It is also important to remember that alcohol is a source of empty calories, and one that is all too easy to over consume. Whilst red wine has the benefits of heart healthy antioxidants, the same cannot be said for spirits and beer.
Alcohol is second only to fat in terms of calories per gram of all the macronutrients. A night out on the town could result in the intake of a meals worth of calories from drinks alone, not to mention the quick burger grabbed on the way home, leaving a night of empty calories with little nutritional benefit.
How can we avoid empty calories?
If you are watching your weight, the last thing you want to do is eat empty calories. If you are eating less than normal to reduce your calorie intake, it is important that every food that passes your lips is worthwhile and benefiting your body in some way. This is not only important for dieters; whilst the occasional empty calorie food is OK, anybody who is consuming a large quantity is at risk of nutrient deficiencies, regardless of their weight.
It is important for everyone, overweight or not to base their diet on foods that benefit their body, so here are some changes you can make to your diet to get more nutritional value for your calories.
Swap chips and fried savoury snacks for nuts, seeds and dried fruit.
Although these foods are still fairly high in calories they provide a huge amount more nutrients that are beneficial to your body. Nuts are packed with Omega three fatty acids, vitamins, minerals and antioxidants, while dried fruit provides many important vitamins. For roughly the same serving size, almonds contain a similar amount of calories as chips, but half the saturated fat, and a many more healthy nutrients. (See also: 13 healthy snack ideas for weight loss)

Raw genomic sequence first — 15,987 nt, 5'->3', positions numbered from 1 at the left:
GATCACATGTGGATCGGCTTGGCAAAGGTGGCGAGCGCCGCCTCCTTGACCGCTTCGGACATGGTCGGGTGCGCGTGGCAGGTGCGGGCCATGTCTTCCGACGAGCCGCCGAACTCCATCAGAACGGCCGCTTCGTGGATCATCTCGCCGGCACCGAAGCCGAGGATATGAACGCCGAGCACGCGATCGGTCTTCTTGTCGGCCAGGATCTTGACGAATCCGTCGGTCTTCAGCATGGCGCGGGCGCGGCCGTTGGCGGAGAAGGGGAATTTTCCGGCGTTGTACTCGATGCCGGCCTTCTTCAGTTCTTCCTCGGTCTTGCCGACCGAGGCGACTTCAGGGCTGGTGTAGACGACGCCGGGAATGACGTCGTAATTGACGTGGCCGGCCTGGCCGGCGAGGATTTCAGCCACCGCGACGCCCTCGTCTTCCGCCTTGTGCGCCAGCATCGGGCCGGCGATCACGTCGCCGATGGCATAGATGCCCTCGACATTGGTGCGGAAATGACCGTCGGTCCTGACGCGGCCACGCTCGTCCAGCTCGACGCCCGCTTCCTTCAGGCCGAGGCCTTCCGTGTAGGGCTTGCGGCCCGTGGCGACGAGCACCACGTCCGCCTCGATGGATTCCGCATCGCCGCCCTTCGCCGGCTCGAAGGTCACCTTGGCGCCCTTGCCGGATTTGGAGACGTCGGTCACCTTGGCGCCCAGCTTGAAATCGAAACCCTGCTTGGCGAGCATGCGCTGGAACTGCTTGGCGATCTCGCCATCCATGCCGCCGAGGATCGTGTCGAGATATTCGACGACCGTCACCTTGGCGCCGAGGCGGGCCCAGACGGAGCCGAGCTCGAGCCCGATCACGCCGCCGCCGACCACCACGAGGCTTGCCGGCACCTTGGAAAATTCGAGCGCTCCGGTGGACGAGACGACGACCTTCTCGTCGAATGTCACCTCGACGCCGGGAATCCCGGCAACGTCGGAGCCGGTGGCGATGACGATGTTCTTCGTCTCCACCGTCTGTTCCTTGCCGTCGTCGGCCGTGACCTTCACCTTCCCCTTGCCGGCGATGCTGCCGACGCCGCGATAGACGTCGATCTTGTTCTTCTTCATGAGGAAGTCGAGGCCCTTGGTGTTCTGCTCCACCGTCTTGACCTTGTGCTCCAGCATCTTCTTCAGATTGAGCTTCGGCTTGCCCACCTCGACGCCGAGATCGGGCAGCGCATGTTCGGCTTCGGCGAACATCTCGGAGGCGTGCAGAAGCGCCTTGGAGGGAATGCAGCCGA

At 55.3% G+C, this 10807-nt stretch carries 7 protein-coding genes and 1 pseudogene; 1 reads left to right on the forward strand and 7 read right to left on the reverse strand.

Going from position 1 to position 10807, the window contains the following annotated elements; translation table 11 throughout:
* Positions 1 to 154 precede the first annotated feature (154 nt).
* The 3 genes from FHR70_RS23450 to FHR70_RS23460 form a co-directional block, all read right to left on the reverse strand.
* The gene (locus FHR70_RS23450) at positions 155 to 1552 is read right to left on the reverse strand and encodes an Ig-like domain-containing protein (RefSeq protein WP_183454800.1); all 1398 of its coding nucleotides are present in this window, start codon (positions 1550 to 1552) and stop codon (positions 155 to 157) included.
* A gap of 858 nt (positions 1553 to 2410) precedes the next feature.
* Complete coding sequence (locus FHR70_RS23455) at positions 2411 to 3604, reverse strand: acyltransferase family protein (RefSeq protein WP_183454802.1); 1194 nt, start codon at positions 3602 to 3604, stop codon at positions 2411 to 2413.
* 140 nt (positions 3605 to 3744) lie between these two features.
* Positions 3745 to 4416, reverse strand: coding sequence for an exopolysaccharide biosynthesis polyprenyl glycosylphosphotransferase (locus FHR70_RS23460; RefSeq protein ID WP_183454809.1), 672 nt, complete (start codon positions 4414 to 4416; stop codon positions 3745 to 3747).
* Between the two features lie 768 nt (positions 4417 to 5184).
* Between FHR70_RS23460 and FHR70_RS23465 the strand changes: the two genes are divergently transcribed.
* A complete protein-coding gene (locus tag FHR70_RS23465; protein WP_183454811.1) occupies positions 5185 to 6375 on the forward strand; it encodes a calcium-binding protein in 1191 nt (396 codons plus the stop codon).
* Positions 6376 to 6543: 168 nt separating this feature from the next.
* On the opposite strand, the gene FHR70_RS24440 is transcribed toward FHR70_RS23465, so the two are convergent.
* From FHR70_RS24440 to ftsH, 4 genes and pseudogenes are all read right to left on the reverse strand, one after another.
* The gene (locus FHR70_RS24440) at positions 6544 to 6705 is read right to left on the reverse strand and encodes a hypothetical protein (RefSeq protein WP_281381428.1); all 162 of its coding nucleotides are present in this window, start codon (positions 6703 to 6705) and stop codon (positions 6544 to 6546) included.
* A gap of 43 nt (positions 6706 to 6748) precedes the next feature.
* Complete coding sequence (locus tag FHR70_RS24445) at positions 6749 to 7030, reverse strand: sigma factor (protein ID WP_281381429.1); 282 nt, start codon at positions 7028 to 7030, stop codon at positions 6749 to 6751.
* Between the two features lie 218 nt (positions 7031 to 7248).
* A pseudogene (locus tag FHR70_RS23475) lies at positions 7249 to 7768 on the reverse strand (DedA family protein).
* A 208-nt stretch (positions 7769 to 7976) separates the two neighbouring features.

By swapping breads, cakes and crackers made from refined white flour, for those made with wholegrain you are easily upping the nutritional value of your snack. Whole grains contain essential B vitamins used for energy production in the body. They are also slower to be digested and therefore keep you full for longer.
Make your own versions of processed foods.
If you make your own pizzas, hamburgers and even French fries, you can eliminate empty calories and boost the nutrition value by knowing exactly what goes into the food. A healthy vegetable pizza made on a whole grain pita bread base with roasted vegetables, low fat cheese and lean chicken will contain far more nutritional value than those you buy in the freezer section of the supermarket, and is likely to contain far less calories and fat. You can even try making French fries with vegetables such as sweet potato or pumpkin, roasted in the oven with olive oil for a nutrient packed low calorie snack.
Swap soft drinks and cordials for fruit juices.
As with nuts and dried fruit, juices, even those made directly from fruit, are high in calories, and so should not be consumed in excess. However, juices also provide a huge amount of vitamins and for the amount of calories, are therefore a much more nutritious choice.
Look for reduced fat and sugar varieties of your favorite treats.
Generally these contain less calories than normal varieties, hence reducing empty calories (although not always increasing nutritional value). Be aware of reduced fat foods that substitute fat for a higher sugar content, these may even contain more calories than the original!